‘Most of us assume that we can take our meds on holiday with us when we travel abroad because they’ve been prescribed by a medical professional…’
However, just because you have a prescription from a GP in the UK or US, or wherever your home country is, doesn’t necessarily mean that these medications are accepted at your destination.
It may seem like an unnecessary check to make, but there are a number of nations throughout the world where carrying certain meds will see you falling foul of local laws.
As travellers start to venture further afield, it’s imperative to check whether the substances you’re attempting to take into a foreign country are, in fact, legal there. This could save you a massive headache at customs and, in some cases, save you being imposed with a fine or even a stay in a lovely local jail. No one wants to spend their time off in a cell, right?
Although you may not think you’re doing something wrong, it’s unlikely to be viewed that way in the country you arrive in. Ignorance is no defence, so it’s important to check before you travel.
For example, a genuine script for Diazepam from a Doctor in Dolgellau won’t be viewed favourably when you rock up in Dubai, as it’s a controlled substance there. A line for Tramadol from Tremadog will get you into all sorts of trouble in Turkey, as it’s illegal.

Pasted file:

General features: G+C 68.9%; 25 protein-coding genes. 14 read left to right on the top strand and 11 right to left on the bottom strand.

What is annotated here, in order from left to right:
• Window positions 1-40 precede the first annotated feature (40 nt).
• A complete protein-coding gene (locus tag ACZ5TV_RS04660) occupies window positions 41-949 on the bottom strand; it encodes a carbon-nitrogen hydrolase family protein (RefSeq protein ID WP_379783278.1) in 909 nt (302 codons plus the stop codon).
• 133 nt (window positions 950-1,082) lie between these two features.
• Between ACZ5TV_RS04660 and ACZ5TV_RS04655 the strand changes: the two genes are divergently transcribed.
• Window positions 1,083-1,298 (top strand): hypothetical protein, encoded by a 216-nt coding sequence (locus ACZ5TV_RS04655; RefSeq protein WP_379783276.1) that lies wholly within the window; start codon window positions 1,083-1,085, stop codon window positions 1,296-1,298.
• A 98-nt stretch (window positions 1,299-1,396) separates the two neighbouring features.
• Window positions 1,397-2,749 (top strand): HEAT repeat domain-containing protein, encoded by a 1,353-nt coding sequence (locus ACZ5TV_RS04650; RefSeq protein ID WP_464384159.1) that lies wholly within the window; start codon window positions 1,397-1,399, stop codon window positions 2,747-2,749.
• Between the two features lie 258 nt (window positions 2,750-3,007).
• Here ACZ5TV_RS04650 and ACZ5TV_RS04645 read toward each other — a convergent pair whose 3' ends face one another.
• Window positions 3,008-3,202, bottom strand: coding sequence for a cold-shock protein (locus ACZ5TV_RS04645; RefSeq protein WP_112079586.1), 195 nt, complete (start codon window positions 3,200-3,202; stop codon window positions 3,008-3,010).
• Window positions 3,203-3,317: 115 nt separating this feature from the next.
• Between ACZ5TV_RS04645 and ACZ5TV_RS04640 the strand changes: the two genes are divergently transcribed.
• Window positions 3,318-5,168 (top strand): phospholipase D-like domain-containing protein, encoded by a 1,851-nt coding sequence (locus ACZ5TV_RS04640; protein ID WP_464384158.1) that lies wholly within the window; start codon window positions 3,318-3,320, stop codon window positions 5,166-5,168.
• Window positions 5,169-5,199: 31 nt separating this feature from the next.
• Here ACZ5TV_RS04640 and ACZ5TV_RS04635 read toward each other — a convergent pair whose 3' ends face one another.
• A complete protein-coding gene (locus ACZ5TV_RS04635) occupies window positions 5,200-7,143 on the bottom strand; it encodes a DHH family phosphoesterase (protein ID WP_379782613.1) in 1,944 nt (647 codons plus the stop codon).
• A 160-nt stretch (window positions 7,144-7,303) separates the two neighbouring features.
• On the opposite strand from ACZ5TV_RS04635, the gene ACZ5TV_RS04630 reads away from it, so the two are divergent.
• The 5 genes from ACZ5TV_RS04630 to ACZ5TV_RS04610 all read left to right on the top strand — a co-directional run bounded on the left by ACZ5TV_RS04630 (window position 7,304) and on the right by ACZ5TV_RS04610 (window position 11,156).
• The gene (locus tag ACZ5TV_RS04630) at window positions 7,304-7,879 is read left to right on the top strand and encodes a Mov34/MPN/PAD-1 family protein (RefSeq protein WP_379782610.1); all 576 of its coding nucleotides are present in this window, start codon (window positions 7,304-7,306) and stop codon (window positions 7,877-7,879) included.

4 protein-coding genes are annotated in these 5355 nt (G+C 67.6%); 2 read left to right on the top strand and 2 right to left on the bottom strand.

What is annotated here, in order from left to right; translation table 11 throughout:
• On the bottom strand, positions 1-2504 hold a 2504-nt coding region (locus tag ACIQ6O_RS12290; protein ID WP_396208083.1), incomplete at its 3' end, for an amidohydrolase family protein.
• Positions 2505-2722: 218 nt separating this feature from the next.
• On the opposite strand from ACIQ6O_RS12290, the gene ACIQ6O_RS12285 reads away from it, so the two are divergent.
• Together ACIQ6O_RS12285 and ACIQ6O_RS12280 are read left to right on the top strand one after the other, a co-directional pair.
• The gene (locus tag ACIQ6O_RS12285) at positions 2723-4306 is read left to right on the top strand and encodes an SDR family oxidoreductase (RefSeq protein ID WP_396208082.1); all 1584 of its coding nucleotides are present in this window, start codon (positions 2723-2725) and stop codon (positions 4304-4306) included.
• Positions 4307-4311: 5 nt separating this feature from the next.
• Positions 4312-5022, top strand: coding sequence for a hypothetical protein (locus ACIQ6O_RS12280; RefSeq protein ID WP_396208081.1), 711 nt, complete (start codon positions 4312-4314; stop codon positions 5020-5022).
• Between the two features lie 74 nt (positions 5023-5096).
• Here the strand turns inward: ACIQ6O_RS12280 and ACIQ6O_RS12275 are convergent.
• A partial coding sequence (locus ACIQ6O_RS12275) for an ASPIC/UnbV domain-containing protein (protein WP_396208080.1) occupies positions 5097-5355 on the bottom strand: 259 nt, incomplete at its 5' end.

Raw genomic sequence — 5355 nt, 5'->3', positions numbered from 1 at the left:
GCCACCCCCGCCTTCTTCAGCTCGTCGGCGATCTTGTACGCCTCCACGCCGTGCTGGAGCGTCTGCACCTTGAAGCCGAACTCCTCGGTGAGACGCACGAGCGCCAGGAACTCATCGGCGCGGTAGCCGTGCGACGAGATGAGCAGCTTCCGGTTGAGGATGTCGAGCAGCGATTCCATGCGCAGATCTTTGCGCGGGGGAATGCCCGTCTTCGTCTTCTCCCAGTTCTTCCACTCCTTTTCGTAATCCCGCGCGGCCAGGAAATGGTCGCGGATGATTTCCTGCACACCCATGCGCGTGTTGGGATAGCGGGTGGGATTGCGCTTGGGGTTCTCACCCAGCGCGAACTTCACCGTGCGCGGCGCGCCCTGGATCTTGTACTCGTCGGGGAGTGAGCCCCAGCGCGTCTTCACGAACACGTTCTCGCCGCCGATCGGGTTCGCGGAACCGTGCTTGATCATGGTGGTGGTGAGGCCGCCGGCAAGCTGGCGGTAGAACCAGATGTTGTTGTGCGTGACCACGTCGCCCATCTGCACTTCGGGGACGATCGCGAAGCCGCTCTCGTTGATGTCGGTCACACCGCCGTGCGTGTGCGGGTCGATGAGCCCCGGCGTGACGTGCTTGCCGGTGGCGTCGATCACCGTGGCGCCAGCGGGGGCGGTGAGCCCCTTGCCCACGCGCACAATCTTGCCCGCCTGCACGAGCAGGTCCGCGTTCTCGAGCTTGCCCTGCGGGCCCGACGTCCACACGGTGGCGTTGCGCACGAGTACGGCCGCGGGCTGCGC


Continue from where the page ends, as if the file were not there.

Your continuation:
The authorities there don’t care that you obtained it legally in Enfield; they just know it ‘aint acceptable to have in Egypt. If you attempt to take your codeine prescription with you to Thailand, you need a permit or face some time in jail on arrival. I’ve heard jokes about the Bangkok Hilton, but I’m fairly certain being there’s no laughing matter.
It doesn’t just cover prescription drugs…
And it not just prescription drugs that can land you in hot water. If you have a cold when you’re travelling to Tokyo, you won’t be permitted entry with a Vicks Inhaler. It might seem strange to us, but the nasal remedy contains pseudoephedrine, and it’s a controlled substance in Japan.
Travelling to Turkey, which is a massively popular destination for holidaymakers, requires you to take a copy of your prescription to show authorities on arrival. This allows them to verify that the drugs are for personal use only and have been obtained legally.
Before you head off on your travels, check out the new guidance from the Foreign Office on the HealthPro website and get some guidance on the rules and regulations for your destination. It could save you a world of trouble…